Once Schwarzenegger moved on from the State House in Sacramento, he returned to the series in Genisys****. Poo-poo’d upon its release—and for that matter, once again putting the future of the series in doubt—the film is a hot mess of convoluted time travel*****, but if there is one thing I love, it’s a hot mess of convoluted time travel. I’ll admit that the movie might not be for everyone, but for me it’s the cinematic equivalent of a Fritos Chili Pie. It shouldn’t exist. It’s difficult to fathom why it ever existed in the first place. It might be detrimental for your health to consume it. But, damn, if it isn’t tasty as hell. This entry may have taken a sudden left turn into a valentine for the Fritos Chili Pie… Where was I? Oh, yes! Terminator JEN-ISIS is pretty watchable. Give it a shot!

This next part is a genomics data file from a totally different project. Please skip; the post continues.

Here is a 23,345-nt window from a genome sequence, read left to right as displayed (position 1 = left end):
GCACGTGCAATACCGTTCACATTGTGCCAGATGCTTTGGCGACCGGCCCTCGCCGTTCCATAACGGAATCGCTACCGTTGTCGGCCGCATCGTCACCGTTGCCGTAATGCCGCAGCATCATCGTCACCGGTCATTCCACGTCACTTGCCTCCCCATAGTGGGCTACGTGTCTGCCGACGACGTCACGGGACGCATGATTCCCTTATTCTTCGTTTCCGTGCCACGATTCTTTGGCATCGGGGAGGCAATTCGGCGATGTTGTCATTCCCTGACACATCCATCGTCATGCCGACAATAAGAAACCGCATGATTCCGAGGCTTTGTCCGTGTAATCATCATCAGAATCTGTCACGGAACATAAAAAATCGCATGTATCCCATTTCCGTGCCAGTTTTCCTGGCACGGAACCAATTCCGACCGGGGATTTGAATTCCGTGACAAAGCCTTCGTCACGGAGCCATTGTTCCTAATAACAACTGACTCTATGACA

There are so many more movies I could list…and I might just do so in a part two of this entry. In the mean time, do you have any favorite movies that no one else seemed to get? Let me know in the comments.
*Remind us of anyone?
**Not including the strange-but-watchable off-brand Never Say Never Again (1983), or the afore-alluded-to comedy version of a multi-car pile up that was Casino Royale (1967).
***Despite the initial concept of the film only featuring the savior of humanity in a minor supporting role
****Which is a dumb title, if for no other reason than I have to check how it is spelled each and every time I refer to it.
*****And, not for nothing, the studio spoiled the one big plot twist of the movie months ahead of time in its trailers.